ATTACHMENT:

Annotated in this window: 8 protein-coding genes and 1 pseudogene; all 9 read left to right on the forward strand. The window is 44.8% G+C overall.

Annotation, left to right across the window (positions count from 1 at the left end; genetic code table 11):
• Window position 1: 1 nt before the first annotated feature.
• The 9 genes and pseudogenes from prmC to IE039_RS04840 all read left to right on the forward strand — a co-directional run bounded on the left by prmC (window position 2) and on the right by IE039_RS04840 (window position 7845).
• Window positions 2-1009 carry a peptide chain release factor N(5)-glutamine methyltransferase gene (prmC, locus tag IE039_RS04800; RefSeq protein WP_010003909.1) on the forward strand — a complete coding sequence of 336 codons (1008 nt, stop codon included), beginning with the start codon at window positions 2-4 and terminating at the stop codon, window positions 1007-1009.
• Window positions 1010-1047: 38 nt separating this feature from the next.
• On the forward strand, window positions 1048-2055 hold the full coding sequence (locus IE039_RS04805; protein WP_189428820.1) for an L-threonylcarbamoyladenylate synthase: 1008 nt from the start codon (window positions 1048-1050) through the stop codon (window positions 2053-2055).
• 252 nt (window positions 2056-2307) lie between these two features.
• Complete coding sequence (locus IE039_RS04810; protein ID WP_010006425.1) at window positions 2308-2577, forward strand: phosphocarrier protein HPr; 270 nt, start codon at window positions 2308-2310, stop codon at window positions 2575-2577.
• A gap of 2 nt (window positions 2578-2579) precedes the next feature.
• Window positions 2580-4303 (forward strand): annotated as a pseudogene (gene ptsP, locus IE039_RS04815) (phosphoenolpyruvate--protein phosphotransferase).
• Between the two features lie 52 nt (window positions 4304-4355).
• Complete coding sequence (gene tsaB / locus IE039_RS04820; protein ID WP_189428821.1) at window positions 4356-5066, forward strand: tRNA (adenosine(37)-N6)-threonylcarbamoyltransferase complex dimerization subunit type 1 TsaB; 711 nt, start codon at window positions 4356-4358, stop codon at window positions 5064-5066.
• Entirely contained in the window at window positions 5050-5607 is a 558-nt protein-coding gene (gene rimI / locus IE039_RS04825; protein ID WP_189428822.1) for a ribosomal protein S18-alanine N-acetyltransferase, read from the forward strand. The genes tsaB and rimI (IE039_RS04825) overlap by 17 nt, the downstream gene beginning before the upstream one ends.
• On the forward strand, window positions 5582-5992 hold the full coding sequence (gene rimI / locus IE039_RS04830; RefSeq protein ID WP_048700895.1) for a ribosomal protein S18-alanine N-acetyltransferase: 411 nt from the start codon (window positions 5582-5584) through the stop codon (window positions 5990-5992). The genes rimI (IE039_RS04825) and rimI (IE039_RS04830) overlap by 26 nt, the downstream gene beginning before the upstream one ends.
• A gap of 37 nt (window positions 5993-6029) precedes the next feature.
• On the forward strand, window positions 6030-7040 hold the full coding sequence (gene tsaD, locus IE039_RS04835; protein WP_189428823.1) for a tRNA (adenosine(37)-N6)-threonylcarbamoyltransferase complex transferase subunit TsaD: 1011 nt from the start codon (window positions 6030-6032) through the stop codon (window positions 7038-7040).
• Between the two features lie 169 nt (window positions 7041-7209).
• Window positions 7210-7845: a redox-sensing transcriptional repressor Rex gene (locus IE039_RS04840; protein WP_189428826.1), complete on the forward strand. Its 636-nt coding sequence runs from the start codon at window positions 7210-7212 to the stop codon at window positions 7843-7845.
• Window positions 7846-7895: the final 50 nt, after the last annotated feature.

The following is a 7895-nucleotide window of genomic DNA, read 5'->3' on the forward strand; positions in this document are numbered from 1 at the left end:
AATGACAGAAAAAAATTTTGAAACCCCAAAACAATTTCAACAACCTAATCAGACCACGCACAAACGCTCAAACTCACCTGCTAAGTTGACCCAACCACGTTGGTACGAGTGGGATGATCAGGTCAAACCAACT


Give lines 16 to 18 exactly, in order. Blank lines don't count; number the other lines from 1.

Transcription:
• A gap of 37 nt (window positions 5993-6029) precedes the next feature.
• On the forward strand, window positions 6030-7040 hold the full coding sequence (gene tsaD, locus IE039_RS04835; protein WP_189428823.1) for a tRNA (adenosine(37)-N6)-threonylcarbamoyltransferase complex transferase subunit TsaD: 1011 nt from the start codon (window positions 6030-6032) through the stop codon (window positions 7038-7040).
• Between the two features lie 169 nt (window positions 7041-7209).